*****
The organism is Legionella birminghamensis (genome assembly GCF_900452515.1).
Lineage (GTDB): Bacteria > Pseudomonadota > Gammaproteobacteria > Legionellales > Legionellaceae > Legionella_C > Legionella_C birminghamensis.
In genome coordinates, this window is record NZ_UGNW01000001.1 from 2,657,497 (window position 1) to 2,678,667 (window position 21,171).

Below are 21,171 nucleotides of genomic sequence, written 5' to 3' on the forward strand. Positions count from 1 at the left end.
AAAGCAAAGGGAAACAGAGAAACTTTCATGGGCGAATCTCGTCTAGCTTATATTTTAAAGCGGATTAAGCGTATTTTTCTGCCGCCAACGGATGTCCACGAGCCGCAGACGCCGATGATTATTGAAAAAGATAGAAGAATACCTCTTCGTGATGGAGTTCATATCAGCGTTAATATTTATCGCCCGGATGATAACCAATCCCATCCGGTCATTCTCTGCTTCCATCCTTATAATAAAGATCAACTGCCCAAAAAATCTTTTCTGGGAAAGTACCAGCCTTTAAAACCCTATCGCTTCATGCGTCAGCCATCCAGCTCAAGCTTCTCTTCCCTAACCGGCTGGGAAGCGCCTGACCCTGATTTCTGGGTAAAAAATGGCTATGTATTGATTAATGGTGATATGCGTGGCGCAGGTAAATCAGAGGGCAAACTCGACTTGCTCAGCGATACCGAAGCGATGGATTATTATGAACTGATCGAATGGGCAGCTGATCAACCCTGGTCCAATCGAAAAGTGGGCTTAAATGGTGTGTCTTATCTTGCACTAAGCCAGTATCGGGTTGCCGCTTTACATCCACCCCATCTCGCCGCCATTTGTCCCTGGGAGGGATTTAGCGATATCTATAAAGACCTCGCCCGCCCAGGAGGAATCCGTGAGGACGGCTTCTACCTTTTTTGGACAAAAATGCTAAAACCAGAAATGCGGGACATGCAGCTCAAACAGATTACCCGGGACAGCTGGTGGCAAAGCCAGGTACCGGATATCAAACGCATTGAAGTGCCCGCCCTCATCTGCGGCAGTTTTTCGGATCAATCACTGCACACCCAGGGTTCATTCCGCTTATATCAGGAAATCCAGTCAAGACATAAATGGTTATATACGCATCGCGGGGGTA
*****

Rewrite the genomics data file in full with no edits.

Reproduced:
The organism is Legionella birminghamensis (genome assembly GCF_900452515.1).
Lineage (GTDB): Bacteria > Pseudomonadota > Gammaproteobacteria > Legionellales > Legionellaceae > Legionella_C > Legionella_C birminghamensis.
In genome coordinates, this window is record NZ_UGNW01000001.1 from 2,657,497 (window position 1) to 2,678,667 (window position 21,171).

Below are 21,171 nucleotides of genomic sequence, written 5' to 3' on the forward strand. Positions count from 1 at the left end.
AAAGCAAAGGGAAACAGAGAAACTTTCATGGGCGAATCTCGTCTAGCTTATATTTTAAAGCGGATTAAGCGTATTTTTCTGCCGCCAACGGATGTCCACGAGCCGCAGACGCCGATGATTATTGAAAAAGATAGAAGAATACCTCTTCGTGATGGAGTTCATATCAGCGTTAATATTTATCGCCCGGATGATAACCAATCCCATCCGGTCATTCTCTGCTTCCATCCTTATAATAAAGATCAACTGCCCAAAAAATCTTTTCTGGGAAAGTACCAGCCTTTAAAACCCTATCGCTTCATGCGTCAGCCATCCAGCTCAAGCTTCTCTTCCCTAACCGGCTGGGAAGCGCCTGACCCTGATTTCTGGGTAAAAAATGGCTATGTATTGATTAATGGTGATATGCGTGGCGCAGGTAAATCAGAGGGCAAACTCGACTTGCTCAGCGATACCGAAGCGATGGATTATTATGAACTGATCGAATGGGCAGCTGATCAACCCTGGTCCAATCGAAAAGTGGGCTTAAATGGTGTGTCTTATCTTGCACTAAGCCAGTATCGGGTTGCCGCTTTACATCCACCCCATCTCGCCGCCATTTGTCCCTGGGAGGGATTTAGCGATATCTATAAAGACCTCGCCCGCCCAGGAGGAATCCGTGAGGACGGCTTCTACCTTTTTTGGACAAAAATGCTAAAACCAGAAATGCGGGACATGCAGCTCAAACAGATTACCCGGGACAGCTGGTGGCAAAGCCAGGTACCGGATATCAAACGCATTGAAGTGCCCGCCCTCATCTGCGGCAGTTTTTCGGATCAATCACTGCACACCCAGGGTTCATTCCGCTTATATCAGGAAATCCAGTCAAGACATAAATGGTTATATACGCATCGCGGGGGTA